U.S. Courts of Appeals

United States Courts

There are 13 appellate courts that sit below the U.S. Supreme Court, and they are called the U.S. Courts of Appeals. The 94 federal judicial districts are organized into 12 regional circuits, each of which has a court of appeals.  The appellate court’s task is to determine whether or not the law was applied correctly in the trial court. Appeals courts consist of three judges and do not use a jury.


A court of appeals hears challenges to district court decisions from courts located within its circuit, as well as appeals from decisions of federal administrative agencies.


First Circuit - NextGen


First Circuit - BAP - NextGen


Second Circuit - NextGen


Third Circuit - ECF


Fourth Circuit - ECF


Fifth Circuit - ECF


Sixth Circuit - NextGen


Seventh Circuit - ECF


Eighth Circuit - NextGen 


Ninth Circuit - NextGen


Ninth Circuit - BAP - NextGen

Tenth Circuit - NextGen 


Tenth Circuit - BAP - NextGen

Eleventh Circuit - ECF 

D.C. Circuit - ECF 

Federal Circuit - ECF 

Related listings

  • Man charged with killing mother at sea seeks freedom

    Man charged with killing mother at sea seeks freedom

    United States Courts 07/05/2022

    The man charged with killing his mother at sea in a plot to inherit millions of dollars has asked a federal court Wednesday to authorize his release from custody pending trial.The attorneys for Nathan Carman filed a motion in U.S. District Court in B...

  • Idaho Supreme Court overturns tougher ballot initiative law

    Idaho Supreme Court overturns tougher ballot initiative law

    United States Courts 08/26/2021

    The Idaho Supreme Court has rejected a new law designed to make it harder for voters to get initiatives on the ballot, saying the legislation was so restrictive that it violated a fundamental right under the state’s constitution. The ruling iss...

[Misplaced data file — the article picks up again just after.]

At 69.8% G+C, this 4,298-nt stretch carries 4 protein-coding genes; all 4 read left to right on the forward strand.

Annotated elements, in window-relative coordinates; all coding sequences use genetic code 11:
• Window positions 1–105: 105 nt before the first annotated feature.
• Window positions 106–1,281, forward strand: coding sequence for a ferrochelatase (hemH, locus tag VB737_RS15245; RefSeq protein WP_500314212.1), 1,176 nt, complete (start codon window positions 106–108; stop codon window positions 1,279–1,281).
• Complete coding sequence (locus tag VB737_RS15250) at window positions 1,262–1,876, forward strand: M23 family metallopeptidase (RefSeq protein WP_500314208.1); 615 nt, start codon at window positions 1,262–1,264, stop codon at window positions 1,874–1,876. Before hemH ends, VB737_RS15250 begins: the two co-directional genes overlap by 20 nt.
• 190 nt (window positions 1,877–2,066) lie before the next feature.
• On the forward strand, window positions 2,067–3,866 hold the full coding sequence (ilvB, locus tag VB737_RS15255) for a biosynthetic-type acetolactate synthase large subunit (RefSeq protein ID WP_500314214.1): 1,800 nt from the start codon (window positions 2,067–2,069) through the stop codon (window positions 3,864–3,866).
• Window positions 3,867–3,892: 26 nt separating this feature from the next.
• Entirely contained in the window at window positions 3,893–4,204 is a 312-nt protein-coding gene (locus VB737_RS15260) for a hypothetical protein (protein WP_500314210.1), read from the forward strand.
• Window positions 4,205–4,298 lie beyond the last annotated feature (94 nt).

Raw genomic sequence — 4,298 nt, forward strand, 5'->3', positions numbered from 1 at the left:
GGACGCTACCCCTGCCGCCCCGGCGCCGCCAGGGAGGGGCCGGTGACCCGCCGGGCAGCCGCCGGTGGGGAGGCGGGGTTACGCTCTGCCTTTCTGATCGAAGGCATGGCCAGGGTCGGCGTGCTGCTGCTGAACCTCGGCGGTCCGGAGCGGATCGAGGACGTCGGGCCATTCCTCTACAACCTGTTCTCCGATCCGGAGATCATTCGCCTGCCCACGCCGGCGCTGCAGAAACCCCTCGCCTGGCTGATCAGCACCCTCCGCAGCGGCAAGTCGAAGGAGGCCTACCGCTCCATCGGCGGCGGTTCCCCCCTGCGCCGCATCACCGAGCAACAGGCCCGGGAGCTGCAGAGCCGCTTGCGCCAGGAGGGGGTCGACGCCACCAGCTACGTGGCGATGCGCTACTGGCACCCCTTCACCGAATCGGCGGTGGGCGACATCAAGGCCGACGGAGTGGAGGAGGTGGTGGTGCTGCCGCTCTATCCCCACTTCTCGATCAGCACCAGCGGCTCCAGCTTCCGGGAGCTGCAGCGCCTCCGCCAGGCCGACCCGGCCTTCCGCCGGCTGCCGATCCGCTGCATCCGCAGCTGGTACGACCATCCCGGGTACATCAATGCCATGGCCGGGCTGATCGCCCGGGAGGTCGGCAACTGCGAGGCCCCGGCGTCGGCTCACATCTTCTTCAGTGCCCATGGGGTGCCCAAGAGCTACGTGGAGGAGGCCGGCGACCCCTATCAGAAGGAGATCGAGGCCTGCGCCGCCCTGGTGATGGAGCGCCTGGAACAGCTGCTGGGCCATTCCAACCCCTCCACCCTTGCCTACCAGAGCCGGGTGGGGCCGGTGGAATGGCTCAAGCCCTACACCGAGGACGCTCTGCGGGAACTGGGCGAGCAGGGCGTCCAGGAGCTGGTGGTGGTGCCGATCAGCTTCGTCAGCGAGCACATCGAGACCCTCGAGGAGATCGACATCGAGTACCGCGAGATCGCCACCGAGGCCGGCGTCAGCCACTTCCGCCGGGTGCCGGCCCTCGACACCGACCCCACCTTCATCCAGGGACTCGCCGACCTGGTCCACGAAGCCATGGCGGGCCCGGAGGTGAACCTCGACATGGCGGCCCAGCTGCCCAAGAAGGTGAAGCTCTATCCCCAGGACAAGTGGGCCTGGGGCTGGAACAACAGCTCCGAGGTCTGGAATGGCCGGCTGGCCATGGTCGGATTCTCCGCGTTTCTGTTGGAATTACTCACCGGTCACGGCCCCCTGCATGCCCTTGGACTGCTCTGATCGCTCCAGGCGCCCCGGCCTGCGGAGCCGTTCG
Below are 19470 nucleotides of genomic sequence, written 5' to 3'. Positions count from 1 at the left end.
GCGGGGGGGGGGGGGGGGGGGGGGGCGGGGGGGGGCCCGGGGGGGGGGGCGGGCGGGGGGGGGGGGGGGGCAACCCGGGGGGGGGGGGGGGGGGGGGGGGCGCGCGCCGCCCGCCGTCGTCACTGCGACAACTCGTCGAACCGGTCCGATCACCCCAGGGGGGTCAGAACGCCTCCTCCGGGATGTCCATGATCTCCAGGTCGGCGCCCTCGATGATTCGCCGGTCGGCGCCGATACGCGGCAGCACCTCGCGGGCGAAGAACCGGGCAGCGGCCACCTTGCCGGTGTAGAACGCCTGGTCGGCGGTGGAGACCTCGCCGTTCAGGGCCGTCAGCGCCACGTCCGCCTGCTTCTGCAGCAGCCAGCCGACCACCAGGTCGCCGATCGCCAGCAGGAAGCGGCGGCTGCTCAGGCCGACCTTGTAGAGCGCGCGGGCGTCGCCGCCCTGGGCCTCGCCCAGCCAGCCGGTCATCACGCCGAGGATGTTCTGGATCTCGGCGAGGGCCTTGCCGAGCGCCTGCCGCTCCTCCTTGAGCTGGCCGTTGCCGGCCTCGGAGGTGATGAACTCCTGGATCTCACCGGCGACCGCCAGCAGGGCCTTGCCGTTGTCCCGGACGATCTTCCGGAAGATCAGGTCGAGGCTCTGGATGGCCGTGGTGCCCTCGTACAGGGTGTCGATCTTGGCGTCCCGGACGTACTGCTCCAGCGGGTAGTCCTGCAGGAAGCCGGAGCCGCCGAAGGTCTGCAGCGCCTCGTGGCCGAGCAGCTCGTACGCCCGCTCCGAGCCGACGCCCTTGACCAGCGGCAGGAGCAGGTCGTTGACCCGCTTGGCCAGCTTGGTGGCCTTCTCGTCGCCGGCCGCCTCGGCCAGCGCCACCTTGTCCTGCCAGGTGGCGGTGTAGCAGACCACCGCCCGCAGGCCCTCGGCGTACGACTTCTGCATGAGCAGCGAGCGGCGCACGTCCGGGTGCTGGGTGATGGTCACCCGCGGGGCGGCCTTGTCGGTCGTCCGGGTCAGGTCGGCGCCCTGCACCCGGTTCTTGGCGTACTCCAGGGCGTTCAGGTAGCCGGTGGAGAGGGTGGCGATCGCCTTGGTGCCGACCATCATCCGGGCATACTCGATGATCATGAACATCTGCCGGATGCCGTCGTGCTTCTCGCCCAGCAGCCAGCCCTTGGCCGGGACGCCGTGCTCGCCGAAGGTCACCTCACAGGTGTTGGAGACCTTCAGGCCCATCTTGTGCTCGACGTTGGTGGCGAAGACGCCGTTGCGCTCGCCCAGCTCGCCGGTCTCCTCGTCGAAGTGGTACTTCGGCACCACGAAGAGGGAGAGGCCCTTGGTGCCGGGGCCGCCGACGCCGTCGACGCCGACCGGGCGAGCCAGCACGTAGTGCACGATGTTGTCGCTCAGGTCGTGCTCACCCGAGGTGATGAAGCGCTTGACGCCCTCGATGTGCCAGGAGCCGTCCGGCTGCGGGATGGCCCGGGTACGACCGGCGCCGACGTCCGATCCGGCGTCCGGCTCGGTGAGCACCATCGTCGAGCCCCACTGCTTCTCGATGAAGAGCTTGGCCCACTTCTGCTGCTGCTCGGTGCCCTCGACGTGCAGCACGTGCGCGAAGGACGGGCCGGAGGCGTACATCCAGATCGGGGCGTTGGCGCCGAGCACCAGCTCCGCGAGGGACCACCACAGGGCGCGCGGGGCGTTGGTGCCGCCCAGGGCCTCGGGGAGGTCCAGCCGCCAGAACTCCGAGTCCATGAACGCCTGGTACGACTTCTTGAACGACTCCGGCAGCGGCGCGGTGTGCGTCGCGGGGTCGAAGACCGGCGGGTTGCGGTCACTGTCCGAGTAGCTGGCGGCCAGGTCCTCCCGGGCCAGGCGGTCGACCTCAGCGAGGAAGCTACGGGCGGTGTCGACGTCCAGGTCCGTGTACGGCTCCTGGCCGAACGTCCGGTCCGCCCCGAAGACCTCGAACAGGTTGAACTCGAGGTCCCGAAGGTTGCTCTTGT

• U.S. Supreme Court

    U.S. Supreme Court

    United States Courts 07/30/2017

    U.S. Supreme Court The Supreme Court is the final judge in all cases involving laws of Congress, and the highest law of all — the Constitution. The Supreme Court, however, is far from all-powerful. Its power is limited by the other two branches...

USCIS to Continue Implementing New Policy Memorandum on Notices to Appear

U.S. Citizenship and Immigration Services (USCIS) is continuing to implement the June 28, 2018, Policy Memorandum (PM), Updated Guidance for the Referral of Cases and Issuance of Notices to Appear (NTAs) in Cases Involving Inadmissible and Deportable Aliens (PDF, 140 KB).

USCIS may issue NTAs as described below based on denials of I-914/I-914A, Application for T Nonimmigrant Status; I-918/I-918A, Petition for U Nonimmigrant Status; I-360, Petition for Amerasian, Widow(er), or Special Immigrant (Violence Against Women Act self-petitions and Special Immigrant Juvenile Status petitions); I-730, Refugee/Asylee Relative Petitions when the beneficiary is present in the US; I-929, Petition for Qualifying Family Member of a U-1 Nonimmigrant; and I-485 Application to Register Permanent Residence or Adjust Status (with the underlying form types listed above).

If applicants, beneficiaries, or self-petitioners who are denied are no longer in a period of authorized stay and do not depart the United States, USCIS may issue an NTA. USCIS will continue to send denial letters for these applications and petitions to ensure adequate notice regarding period of authorized stay, checking travel compliance, or validating departure from the United States.